The Story of A.I. Root – The Warehouse Fire!

By: A.I. Root

At the national convention in Cincinnati in 1882 I had announced that I would take a foundation mill with me and that I would make comb foundation before all who cared to see.  Mr. Muth gave me a barrel of nice beeswax and one of his honey extractor cans and we had a steam pipe attached to the apparatus for melting.  As soon as the wax began to melt, curious people gathered around, for the convention was held at an exposition.

“Is that maple sugar?” asked one onlooker, and at the word, everybody else began to walk over toward me.  Did you ever see bees start over to a place in a hive where a new queen had just been run in? Well, I seemed to be the new queen, but I did not want to be just then, for I was not ready, and the man who was to bring in the foundation mill had not come yet.

By this time a crowd had collected. As usual, when anyone brings something to an exposition, people expect to see something nice or funny, or else, why should it be brought? Someone in the crowd picked up the wax and wanted just a little piece to wax thread with, but you see it was not mine to give away.  They got in my way, and wondered if that was water in my tub until I began to feel almost cross, but I just looked pleasant and talked while I stood behind my stand and dipped wax, and wished and wished that the man would come with the mill, as he had promised to do.  It was half past two, the appointed time we had agreed to make foundation and everyone was looking at the plain sheets of wax in a disappointed way.

“The machine will soon be here to make the cells in the sheets,” I kept saying, but while I said it, I kept fearing that something would go wrong, and that it would not come.  Finally, however, it arrived, and was set down on the stand.  Before I could turn some one had run a card through it just to see what it would do.  I was horrified for it once cost me a ten-dollar bill when a child ran a piece of tin through one of the mills. While I was explaining to the thoughtless friends that it was a very dangerous thing to do with such a machine, some one else who was not listening, ran another card through. By a stroke of wit, I unscrewed the crank and took it off.


All Because I Could Not Make Starch

Then in a nervous, fidgety way I began preparations for making starch to lubricate the mill.  I put some water into a pail, stirred in some starch, put it under the steam, and nervously waited for it to get thick. I made it so hot that it burned my fingers, but it was just harmless milky water and nothing more. The people were so eager, I feared every moment they would be rolling sheets of wax through without any crank or starch.  I asked if any one in the crowd could tell me how to make starch.  Not a man there knew how. I began to doubt whether there was a man in the state of Ohio who knew. I had just got up courage enough to ask a lady who stood near how to make starch, but she walked away. I put on my most winning smile and turned to another one.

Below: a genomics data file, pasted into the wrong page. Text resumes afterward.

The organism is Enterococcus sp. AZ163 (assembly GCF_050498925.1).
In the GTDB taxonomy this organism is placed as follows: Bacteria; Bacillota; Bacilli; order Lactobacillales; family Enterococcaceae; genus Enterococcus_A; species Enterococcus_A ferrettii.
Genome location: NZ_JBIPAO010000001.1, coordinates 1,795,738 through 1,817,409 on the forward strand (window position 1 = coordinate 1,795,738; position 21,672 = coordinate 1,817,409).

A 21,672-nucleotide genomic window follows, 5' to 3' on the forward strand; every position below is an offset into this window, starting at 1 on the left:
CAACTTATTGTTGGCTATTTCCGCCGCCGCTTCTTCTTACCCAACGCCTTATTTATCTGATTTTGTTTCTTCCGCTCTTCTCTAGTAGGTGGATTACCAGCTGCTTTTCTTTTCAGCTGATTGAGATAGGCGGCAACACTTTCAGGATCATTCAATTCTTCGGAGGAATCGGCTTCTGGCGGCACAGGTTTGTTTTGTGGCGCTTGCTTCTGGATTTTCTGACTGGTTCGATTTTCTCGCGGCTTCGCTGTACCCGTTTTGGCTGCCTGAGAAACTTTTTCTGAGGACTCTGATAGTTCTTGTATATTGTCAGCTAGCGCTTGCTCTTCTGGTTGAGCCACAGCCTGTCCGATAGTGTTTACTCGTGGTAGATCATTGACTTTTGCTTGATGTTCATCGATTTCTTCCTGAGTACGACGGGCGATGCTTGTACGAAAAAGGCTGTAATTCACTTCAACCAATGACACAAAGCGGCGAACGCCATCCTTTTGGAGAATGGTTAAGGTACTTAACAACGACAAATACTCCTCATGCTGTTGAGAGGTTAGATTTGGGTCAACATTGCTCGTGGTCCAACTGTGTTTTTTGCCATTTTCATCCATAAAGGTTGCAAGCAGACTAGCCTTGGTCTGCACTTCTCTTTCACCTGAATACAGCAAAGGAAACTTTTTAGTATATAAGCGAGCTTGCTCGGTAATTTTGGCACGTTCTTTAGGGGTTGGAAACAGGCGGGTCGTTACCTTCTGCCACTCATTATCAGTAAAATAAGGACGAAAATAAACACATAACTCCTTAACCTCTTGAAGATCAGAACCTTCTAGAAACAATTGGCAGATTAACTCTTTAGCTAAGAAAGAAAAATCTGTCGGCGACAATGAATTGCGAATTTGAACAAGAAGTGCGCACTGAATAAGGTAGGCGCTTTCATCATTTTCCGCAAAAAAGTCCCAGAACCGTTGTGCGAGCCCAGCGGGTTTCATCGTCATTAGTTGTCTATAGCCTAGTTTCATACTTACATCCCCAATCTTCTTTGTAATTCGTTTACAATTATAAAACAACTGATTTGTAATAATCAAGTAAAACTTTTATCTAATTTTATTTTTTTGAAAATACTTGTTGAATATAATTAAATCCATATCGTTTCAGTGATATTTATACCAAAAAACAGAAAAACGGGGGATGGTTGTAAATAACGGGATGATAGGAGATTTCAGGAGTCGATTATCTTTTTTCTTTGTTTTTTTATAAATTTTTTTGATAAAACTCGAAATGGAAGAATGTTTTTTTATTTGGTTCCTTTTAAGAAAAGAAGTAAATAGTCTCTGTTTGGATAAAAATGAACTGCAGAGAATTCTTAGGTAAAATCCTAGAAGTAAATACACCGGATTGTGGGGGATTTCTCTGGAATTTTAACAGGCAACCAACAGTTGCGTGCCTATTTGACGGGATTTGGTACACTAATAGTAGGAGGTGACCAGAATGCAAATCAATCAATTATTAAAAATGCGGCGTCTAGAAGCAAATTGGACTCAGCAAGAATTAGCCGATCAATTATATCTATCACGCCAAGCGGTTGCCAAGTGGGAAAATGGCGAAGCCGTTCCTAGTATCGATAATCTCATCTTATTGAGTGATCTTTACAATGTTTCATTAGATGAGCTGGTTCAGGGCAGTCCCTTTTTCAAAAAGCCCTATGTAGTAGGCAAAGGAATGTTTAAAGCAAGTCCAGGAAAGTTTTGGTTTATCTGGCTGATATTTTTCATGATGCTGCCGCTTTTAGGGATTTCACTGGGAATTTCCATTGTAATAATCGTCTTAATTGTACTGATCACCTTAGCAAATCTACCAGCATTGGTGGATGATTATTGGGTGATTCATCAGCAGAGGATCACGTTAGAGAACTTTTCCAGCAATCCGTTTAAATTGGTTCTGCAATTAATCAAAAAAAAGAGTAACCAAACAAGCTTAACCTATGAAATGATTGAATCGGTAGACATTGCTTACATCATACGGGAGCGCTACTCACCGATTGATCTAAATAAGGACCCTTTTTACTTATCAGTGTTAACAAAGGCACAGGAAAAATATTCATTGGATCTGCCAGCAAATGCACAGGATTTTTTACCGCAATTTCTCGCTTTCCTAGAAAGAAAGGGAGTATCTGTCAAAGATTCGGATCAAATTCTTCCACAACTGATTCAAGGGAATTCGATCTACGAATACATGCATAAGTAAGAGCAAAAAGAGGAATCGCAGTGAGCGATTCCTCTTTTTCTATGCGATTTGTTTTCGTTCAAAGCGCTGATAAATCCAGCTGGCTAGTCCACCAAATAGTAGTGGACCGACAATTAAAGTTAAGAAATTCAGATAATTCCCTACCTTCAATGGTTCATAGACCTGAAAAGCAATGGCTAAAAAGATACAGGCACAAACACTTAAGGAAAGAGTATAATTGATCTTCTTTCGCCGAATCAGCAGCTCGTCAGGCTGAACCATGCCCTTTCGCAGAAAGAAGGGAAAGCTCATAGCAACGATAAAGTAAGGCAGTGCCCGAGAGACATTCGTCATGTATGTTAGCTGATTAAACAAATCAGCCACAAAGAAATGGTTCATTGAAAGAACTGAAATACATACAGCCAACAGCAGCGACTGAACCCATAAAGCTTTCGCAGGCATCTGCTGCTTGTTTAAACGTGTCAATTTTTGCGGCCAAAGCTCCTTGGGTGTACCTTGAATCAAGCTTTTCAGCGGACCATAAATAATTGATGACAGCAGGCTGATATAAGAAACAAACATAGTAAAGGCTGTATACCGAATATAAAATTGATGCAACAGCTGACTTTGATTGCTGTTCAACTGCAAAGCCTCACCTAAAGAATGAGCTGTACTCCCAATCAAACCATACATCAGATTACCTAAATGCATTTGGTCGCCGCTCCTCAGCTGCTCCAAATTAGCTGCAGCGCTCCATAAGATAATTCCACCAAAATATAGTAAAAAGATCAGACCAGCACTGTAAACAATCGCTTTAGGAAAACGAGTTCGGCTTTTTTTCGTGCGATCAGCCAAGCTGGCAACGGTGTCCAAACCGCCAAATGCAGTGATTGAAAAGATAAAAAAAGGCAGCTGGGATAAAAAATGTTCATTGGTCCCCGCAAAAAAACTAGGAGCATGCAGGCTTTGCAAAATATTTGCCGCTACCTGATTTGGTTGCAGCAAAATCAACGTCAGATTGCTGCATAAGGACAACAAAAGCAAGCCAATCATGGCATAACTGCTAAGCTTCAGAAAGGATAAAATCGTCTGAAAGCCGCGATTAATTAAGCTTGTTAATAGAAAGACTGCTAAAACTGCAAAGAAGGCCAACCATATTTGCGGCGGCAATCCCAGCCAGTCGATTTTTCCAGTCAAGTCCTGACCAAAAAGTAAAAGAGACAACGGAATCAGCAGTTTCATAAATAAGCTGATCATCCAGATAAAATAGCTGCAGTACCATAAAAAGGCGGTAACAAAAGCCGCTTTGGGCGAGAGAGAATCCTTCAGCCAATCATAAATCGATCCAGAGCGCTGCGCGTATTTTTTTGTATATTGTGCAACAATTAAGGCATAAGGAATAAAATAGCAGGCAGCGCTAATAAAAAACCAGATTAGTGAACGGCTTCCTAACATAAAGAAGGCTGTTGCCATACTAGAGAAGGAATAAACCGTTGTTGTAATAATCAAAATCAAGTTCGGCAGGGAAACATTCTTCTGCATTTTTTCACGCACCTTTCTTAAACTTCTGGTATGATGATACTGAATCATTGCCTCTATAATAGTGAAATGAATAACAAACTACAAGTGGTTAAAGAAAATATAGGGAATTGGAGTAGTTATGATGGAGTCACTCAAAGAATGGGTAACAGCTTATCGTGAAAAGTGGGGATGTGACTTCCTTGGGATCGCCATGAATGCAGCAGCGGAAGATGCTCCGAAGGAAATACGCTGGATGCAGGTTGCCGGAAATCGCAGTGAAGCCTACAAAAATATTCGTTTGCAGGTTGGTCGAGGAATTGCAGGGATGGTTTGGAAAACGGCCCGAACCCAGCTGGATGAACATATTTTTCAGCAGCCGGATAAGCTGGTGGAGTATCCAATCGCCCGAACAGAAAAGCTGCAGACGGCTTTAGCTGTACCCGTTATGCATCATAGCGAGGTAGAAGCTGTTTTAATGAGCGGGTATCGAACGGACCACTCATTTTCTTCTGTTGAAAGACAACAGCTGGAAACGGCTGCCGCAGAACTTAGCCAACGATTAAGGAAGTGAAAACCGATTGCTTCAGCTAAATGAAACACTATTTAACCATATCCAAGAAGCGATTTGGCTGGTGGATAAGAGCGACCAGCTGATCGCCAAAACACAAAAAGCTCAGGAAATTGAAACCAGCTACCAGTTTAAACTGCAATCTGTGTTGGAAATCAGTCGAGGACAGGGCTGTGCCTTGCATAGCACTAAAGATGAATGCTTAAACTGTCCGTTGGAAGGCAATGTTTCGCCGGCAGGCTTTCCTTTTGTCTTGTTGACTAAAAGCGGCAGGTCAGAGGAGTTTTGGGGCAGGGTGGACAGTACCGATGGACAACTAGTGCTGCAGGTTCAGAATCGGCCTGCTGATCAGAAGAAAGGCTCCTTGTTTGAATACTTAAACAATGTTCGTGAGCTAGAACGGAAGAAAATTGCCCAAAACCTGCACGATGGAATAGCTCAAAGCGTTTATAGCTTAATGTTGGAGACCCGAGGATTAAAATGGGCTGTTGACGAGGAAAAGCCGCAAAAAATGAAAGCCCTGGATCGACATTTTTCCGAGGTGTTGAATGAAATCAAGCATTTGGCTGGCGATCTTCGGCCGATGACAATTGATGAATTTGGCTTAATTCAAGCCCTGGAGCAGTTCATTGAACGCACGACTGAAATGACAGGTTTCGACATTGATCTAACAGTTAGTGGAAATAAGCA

“My friend, will you be so kind as to tell me how you ladies make starch?”

Not a word.

“Just a common starch, such as you ladies starch clothes with?”

She looked as if she had no ill will towards me at all, but offered not a word in return.  I began wondering if this were not really a fairyland in good earnest.  I looked around for a friendly face. Not one did I see.

“Why, that woman is deaf, she can’t hear a word,” said a bystander, and that unraveled the mystery. At this moment a friendly face did come into view. It was Prof. Cook and wasn’t I glad to see him! He asked me if I had boiled the starch and I said yes, but I was not real sure. He just put the steam pipe down into the starch and made it boil and then it was thick and starchy, to be sure.  I made up my mind I should never scold anyone after that for being thick-headed.

By the aid of the starch the $25.00 mill rolled beautiful foundation the very first time and a friend who saw how hindered I was by the crowd invited me to come inside his enclosure where an iron fence kept the crowd away.  Another friend sat down with a penknife and cut the foundation into little pieces and distributed them among the crowd.

I came pretty near falling in love with Cincinnati.  I loved her children and I loved her men and women, and I felt that I could love even those who sold so much beer and tobacco.

Before I got through someone rolled a piece of dry wax through the Mill so it could not be used any more until I got home.


The Warehouse Fire

It was Sunday evening, March 7, 1886. I sat at my desk reading the Sunday School Times, and I noticed that the lesson for the following week was from the book of Esther, so I took my wife’s Bible and read the book of Esther clear through. By that time I was getting so sleepy that I thought I would go to bed. The print in her Bible was rather fine, but for all that I had not used spectacles up to that time, even though I was then 46 years old. Maybe the fine print made me drowsy before my usual bedtime. It seemed but a short time until my wife startled me from a sound sleep by asking what that light was out of the window.

“Why Amos, there is a great fire, and as true as you live, it is our warehouse.”

I remember she said something about the poor horses and our Jersey cow, and as I sprang from the bed wide awake in an instant, I meditated running to the scene of the disaster without dressing at all, but in a small part of a second I decided it would be better to clothe myself so I could stand the weather even if some time were lost.  Many times I had planned what I should do if the factory should be discovered on fire, but I had never thought of a fire starting in the warehouse, for no fire was ever kept there – not even a lantern had been there for weeks. The building was all alone except for the piles of dry pine and basswood lumber between it and the factory.

About this time I began to hear the hoarse cry of fire from neighbor to neighbor. The first thing to be done was to give notice to the fire company.  Too much depended on every moment of time to trust to anyone and I started on a run for the engine house, but just as I passed the factory my brother-in-law shot past me on one of his horses yelling worse than a Comanche Indian. I did not know before that any horse could go so fast nor that human lungs could utter such unearthly shrieks.